Guerrilla Volunteer Appreciation


As 2017 starts afresh, many of us are in the position of tallying, tabulating, and filling out end of year reports for 2016. In particular, I’m working on making sure every single one of our volunteer’s hours were tracked and recorded. As I do so I’m also thinking about how we’re going to show our gratitude for all these individuals spending so much time supporting our museum. Since many of you may find yourself in a similar position, I thought I’d share with you what we did last April in the form of Volunteer Appreciation.

We told our volunteers we were going to have a nice reception with nibbles and cheese at the Historical Park. At the reception we’d pass out our usual volunteer awards, watch our traditional slide show of the year’s activities and then all troop on over to City Hall together to be recognized by the City Council and Mayor. We did do all of that, and it was lovely. But what we didn’t tell the volunteers was that the week before their appreciation event we were going to visit their homes and leave a sign in their front yard which advertised to all of their friends, family, and neighbors what a great job they did at the Historical Park. We called it “guerrilla appreciation” and it was a huge hit.

There were eight different varieties of sign, each a riff on the phrase “An AMAZING Historical Park Volunteer Lives Here!” Some signs said STUPENDOUS, and some said MARVELOUS, but all were well-received. Before we’d even put out half the signs we were inundated with emails and messages from the volunteers. They took photos with the signs, posted them on Facebook, and even moved them so they’d be displayed more prominently in their yards. It also built excitement for the evening of awards and appetizers and turned what could have been a slightly boring awards event into an exciting celebration as volunteers retold their stories of how they’d discovered the sign, and what their loved ones had said about it.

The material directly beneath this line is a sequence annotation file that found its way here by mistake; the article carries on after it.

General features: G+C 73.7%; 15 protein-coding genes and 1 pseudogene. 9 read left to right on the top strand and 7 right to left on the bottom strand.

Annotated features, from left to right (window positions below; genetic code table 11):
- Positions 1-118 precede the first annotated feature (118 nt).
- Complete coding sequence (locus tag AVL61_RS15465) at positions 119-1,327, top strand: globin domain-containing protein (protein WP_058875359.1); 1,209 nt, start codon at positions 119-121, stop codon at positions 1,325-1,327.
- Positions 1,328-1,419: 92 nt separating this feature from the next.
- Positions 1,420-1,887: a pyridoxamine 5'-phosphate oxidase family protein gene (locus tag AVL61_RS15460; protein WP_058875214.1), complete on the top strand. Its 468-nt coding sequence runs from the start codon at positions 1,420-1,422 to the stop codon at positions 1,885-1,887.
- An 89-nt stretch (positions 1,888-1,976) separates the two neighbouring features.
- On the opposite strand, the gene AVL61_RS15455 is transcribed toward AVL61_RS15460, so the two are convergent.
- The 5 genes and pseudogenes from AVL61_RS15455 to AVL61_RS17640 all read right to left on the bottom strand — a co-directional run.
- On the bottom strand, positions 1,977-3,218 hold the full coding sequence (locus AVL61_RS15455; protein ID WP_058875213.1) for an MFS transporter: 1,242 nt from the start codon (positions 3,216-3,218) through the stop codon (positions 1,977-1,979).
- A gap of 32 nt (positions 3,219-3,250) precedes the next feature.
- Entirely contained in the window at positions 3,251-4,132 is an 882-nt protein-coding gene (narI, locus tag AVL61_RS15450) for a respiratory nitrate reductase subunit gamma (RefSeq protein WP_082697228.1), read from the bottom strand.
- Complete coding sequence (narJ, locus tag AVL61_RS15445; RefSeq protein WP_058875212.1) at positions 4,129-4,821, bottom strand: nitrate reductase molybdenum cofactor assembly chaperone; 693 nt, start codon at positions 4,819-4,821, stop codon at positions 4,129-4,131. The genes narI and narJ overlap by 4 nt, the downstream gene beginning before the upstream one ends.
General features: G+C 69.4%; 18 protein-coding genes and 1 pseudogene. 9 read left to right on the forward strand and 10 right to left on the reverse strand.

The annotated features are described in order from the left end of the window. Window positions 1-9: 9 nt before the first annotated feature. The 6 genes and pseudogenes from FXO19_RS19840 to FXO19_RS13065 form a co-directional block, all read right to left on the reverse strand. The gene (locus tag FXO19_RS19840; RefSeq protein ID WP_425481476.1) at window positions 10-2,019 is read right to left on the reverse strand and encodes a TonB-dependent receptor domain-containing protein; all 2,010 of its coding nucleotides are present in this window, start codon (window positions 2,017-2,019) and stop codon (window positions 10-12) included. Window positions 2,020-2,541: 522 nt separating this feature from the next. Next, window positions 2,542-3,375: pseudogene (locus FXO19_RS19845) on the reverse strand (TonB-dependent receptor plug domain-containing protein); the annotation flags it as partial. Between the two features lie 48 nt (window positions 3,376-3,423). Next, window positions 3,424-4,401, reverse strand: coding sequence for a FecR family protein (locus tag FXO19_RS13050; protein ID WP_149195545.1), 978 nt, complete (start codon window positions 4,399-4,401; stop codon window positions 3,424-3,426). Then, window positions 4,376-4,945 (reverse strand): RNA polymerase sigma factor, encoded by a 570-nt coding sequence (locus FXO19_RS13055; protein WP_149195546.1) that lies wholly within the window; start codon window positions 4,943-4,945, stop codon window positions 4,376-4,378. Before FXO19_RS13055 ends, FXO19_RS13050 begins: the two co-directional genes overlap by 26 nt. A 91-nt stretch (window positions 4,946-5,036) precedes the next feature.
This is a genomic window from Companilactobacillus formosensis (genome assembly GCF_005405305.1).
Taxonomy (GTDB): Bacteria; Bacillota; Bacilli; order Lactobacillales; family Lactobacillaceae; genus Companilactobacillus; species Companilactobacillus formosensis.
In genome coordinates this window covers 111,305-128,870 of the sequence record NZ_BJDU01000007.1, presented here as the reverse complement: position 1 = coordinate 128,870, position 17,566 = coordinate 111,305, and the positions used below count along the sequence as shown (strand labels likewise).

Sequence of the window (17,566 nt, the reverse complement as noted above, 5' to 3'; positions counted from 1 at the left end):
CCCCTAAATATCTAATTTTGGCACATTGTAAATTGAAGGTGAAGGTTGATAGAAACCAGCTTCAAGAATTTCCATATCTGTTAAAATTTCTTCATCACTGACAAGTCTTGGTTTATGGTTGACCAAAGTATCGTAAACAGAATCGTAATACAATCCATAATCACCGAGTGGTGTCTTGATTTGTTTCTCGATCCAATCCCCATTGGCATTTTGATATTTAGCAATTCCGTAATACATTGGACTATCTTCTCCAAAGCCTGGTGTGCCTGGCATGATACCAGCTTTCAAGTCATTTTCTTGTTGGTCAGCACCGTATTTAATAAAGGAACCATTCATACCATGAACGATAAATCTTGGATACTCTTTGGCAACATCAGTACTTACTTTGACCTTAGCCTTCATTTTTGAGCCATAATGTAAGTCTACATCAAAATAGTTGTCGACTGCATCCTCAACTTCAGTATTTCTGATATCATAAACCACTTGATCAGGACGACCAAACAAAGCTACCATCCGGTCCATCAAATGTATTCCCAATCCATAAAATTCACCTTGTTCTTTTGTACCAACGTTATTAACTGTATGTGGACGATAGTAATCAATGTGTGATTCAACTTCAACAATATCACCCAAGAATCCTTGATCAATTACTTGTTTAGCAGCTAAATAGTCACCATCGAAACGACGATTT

The whole process was also a good team building event for our staff. We broke up into teams of two to go and deliver signs, each team taking a section of the city. It’s particularly fun to spend a whole day with your coworkers covertly placing signs in people’s yards.

An added bonus was that I was able to really understand how far some of our volunteers travel every day to volunteer with us. One of our most reliable volunteers (and one who is consistently in the upper percentile of volunteer hours donated) lives almost 45 minutes away and comes as many as 3 days a week through Dallas workweek traffic to spend a morning with us. Amazing! Some of our volunteers still have those signs displayed in their yards, even 8 months later. Hopefully, they remind the neighbors how great our friends are, but also that our Museum is still around and treats its volunteers well…


If you are considering your own form of guerrilla appreciation, I should warn you that there was some expense and time involved. Covertly verifying the addresses of the volunteers, mapping them, and organizing a team to go deliver the signs took a little while. The signs themselves were also an expense, although by ordering 80 we were able to get a discount through a friendly print shop.

All told, it was one of the most successful volunteer appreciation stunts our Park has ever pulled. And now I’m pulling out my hair trying to think of something just as good to do this year. Ideas, anyone?

-Danielle R. Brissette, ALHFAM member and  Museum Educator at Farmers Branch Historical Park, Farmers Branch, Texas

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